Karnadhara, Karṇadhāra, Karna-dhara: 14 definitions
Karnadhara means something in Buddhism, Pali, Hinduism, Sanskrit, Marathi. If you want to know the exact meaning, history, etymology or English translation of this term then check out the descriptions on this page. Add your comment or reference to a book if you want to contribute to this summary article.
Jyotisha (astronomy and astrology)
Karṇadhāra (कर्णधार) refers to the “captain (of a boat)”, according to the Bṛhatsaṃhitā (chapter 15) (“On the nakṣatras—‘asterisms’”), an encyclopedic Sanskrit work written by Varāhamihira mainly focusing on the science of ancient Indian astronomy astronomy (Jyotiṣa).—Accordingly, “Those who are born on the lunar day of Revatī will be dealers in water-flowers, salt, gems, conch shells, pearls, creatures of water, fragrant flowers and perfumes; they may also be boat-men. Those who are born on the lunar day of Aśvinī will keep horses, will be commanders of army; physicians, servants, dealers in horse, riders, tradesmen or masters of horses”.
Jyotisha (ज्योतिष, jyotiṣa or jyotish) refers to ‘astronomy’ or “Vedic astrology” and represents the fifth of the six Vedangas (additional sciences to be studied along with the Vedas). Jyotisha concerns itself with the study and prediction of the movements of celestial bodies, in order to calculate the auspicious time for rituals and ceremonies.
Mahayana (major branch of Buddhism)
Karṇadhāra (कर्णधार) as a title refers to the “captain” or chief of the merchants (sārthavāha) according to the 2nd century Mahāprajñāpāramitāśāstra chapter 13.
Mahayana (महायान, mahāyāna) is a major branch of Buddhism focusing on the path of a Bodhisattva (spiritual aspirants/ enlightened beings). Extant literature is vast and primarely composed in the Sanskrit language. There are many sūtras of which some of the earliest are the various Prajñāpāramitā sūtras.
Languages of India and abroad
karṇadhāra (कर्णधार).—m S (A holder of the ear.) A helmsman or steersman.Source: DDSA: The Aryabhusan school dictionary, Marathi-English
karṇadhāra (कर्णधार).—m Helmsman.
Marathi is an Indo-European language having over 70 million native speakers people in (predominantly) Maharashtra India. Marathi, like many other Indo-Aryan languages, evolved from early forms of Prakrit, which itself is a subset of Sanskrit, one of the most ancient languages of the world.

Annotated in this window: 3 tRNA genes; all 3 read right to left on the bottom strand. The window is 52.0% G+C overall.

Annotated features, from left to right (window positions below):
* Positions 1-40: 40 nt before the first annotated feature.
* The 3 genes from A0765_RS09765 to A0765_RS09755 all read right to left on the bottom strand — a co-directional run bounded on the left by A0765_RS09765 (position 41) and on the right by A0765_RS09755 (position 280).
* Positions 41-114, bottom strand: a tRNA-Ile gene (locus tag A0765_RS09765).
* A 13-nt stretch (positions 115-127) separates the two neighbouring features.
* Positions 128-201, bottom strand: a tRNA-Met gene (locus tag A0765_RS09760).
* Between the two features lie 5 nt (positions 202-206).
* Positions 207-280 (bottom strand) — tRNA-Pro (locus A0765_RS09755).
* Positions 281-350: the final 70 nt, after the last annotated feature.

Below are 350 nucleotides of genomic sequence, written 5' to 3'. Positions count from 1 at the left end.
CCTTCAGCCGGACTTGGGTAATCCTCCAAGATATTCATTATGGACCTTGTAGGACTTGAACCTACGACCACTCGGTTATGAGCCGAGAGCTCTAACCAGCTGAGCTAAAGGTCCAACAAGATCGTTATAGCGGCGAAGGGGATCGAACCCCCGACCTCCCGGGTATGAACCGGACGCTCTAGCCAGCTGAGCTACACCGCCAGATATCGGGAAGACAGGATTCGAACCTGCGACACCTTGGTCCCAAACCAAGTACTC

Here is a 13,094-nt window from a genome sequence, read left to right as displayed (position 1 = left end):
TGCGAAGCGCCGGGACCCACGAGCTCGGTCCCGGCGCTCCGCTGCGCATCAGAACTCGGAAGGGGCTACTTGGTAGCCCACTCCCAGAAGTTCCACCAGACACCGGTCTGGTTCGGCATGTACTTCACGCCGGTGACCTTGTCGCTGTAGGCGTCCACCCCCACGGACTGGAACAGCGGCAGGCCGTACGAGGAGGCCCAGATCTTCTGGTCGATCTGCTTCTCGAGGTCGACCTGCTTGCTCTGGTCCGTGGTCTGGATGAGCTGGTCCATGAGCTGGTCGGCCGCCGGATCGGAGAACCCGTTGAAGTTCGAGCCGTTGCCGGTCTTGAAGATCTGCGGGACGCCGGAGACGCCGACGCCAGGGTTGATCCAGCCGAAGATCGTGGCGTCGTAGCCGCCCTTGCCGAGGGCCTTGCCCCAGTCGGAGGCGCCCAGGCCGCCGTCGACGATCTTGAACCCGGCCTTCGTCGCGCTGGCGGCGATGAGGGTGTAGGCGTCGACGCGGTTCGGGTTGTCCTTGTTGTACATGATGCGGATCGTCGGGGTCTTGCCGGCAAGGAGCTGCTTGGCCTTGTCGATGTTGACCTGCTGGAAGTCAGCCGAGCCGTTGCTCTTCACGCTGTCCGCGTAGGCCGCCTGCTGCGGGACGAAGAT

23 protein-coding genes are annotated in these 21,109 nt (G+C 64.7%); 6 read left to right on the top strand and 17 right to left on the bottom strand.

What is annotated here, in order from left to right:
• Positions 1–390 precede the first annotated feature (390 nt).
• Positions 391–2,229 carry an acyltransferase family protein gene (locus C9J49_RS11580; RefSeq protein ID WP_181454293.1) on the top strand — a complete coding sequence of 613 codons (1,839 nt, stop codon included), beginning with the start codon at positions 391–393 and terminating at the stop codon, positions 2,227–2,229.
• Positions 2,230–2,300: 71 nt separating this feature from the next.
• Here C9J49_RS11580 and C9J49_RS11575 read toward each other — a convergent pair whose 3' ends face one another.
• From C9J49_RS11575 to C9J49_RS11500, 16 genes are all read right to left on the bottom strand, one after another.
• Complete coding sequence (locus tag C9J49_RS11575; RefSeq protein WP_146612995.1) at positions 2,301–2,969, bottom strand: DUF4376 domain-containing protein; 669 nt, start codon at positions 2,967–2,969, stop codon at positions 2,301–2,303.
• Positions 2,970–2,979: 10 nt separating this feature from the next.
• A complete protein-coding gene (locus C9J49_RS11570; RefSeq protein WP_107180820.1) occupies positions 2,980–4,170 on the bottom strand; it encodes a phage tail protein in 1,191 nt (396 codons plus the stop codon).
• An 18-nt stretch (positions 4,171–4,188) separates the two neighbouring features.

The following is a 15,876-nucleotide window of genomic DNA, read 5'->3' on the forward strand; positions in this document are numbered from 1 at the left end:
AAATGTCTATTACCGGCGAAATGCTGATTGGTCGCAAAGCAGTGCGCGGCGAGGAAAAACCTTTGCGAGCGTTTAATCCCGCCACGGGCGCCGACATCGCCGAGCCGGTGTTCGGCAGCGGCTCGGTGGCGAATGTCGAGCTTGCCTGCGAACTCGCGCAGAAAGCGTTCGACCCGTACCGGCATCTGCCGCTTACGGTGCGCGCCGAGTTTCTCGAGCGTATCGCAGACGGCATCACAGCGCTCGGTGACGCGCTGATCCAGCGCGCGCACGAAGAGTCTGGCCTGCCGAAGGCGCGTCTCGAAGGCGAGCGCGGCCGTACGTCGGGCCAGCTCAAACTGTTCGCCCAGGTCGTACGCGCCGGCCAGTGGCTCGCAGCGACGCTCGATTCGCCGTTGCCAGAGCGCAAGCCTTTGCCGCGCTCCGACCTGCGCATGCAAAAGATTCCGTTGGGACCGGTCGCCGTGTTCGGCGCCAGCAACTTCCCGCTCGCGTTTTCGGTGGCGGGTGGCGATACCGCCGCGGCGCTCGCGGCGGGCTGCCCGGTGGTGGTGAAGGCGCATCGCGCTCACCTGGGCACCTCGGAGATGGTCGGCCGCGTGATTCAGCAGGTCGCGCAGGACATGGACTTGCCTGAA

Karṇadhāra (कर्णधार).—a helmsman, a pilot; अकर्णधारा जलधौ विप्लवेतेह नौरिव (akarṇadhārā jaladhau viplaveteha nauriva) H.3.2; अविनयनदीकर्णधार- कर्ण (avinayanadīkarṇadhāra- karṇa) Ve.4.
Derivable forms: karṇadhāraḥ (कर्णधारः).
Karṇadhāra is a Sanskrit compound consisting of the terms karṇa and dhāra (धार).Source: Cologne Digital Sanskrit Dictionaries: Edgerton Buddhist Hybrid Sanskrit Dictionary
Karṇadhārā (कर्णधारा).—name of an apsaras: Kāraṇḍavvūha 3.10.Source: Cologne Digital Sanskrit Dictionaries: Shabda-Sagara Sanskrit-English Dictionary
(-raḥ) A pilot, a helmsman. E. karṇa the helm, dhṛñ to have or. hold, and aṇ aff.Source: Cologne Digital Sanskrit Dictionaries: Benfey Sanskrit-English Dictionary
Karṇadhāra (कर्णधार).—i. e. karṇa -dhṛ + a, m. A helmsman, [Rāmāyaṇa] 2, 52, 75.Source: Cologne Digital Sanskrit Dictionaries: Cappeller Sanskrit-English Dictionary
Karṇadhāra (कर्णधार).—[masculine] helmsman, sailor; [abstract] tā [feminine]Source: Cologne Digital Sanskrit Dictionaries: Monier-Williams Sanskrit-English Dictionary
1) Karṇadhāra (कर्णधार):—[=karṇa-dhāra] [from karṇa] m. a helmsman, pilot, [Suśruta; Bhāgavata-purāṇa] etc.
2) [v.s. ...] a sailor, seaman, [Kathāsaritsāgara xviii, 300]
3) Karṇadhārā (कर्णधारा):—[=karṇa-dhārā] [from karṇa-dhāra > karṇa] f. Name of an Apsaras, [Kāraṇḍa-vyūha]Source: Cologne Digital Sanskrit Dictionaries: Yates Sanskrit-English Dictionary
Karṇadhāra (कर्णधार):—[karṇa-dhāra] (raḥ) 1. m. A pilot.
[Sanskrit to German]
Sanskrit, also spelled संस्कृतम् (saṃskṛtam), is an ancient language of India commonly seen as the grandmother of the Indo-European language family (even English!). Closely allied with Prakrit and Pali, Sanskrit is more exhaustive in both grammar and terms and has the most extensive collection of literature in the world, greatly surpassing its sister-languages Greek and Latin.
1) [noun] a person who steers a vessel; a steersman.
2) [noun] (fig.) one who controls or leads an organisation, government, etc.; a helmsman.
Kannada is a Dravidian language (as opposed to the Indo-European language family) mainly spoken in the southwestern region of India.
See also (Relevant definitions)
Partial matches: Karna, Dhara.
Starts with: Karnadharaka, Karnadharakatva, Karnadharata, Karnadharatva.
Ends with: Akarnadhara, Naukarnadhara.
Full-text: Naukarnadhara, Karnadharaka, Akarnadhara, Karnadharata, Paradarshaka, Pratitara, Tumburu, Jalaprapata, Kaivarta, Dhar, Apara, Makara, Dhara, Darshaka, Paurusheya.
Search found 5 books and stories containing Karnadhara, Karṇadhāra, Karna-dhara, Karṇa-dhāra, Karṇadhārā, Karṇa-dhārā; (plurals include: Karnadharas, Karṇadhāras, dharas, dhāras, Karṇadhārās, dhārās). You can also click to the full overview containing English textual excerpts. Below are direct links for the most relevant articles:
Shrimad Bhagavad-gita (by Narayana Gosvami)
Verse 13.29 < [Chapter 13 - Prakṛti-puruṣa-vibhāga-yoga]
Amarakoshodghatana of Kshirasvamin (study) (by A. Yamuna Devi)
Economics (5): Means of Transportation < [Chapter 3 - Social Aspects]
Maha Prajnaparamita Sastra (by Gelongma Karma Migme Chödrön)
Bodhisattva quality 26: concentration commemorating the Buddhas < [Chapter XIII - The Buddha-fields]
The Skanda Purana (by G. V. Tagare)
Chapter 16 - Efficacy of the Holy Ash (Continued) < [Section 3 - Brāhmottara-khaṇḍa]
Shri Gaudiya Kanthahara (by Srila Bhaktisiddhanta Sarasvati)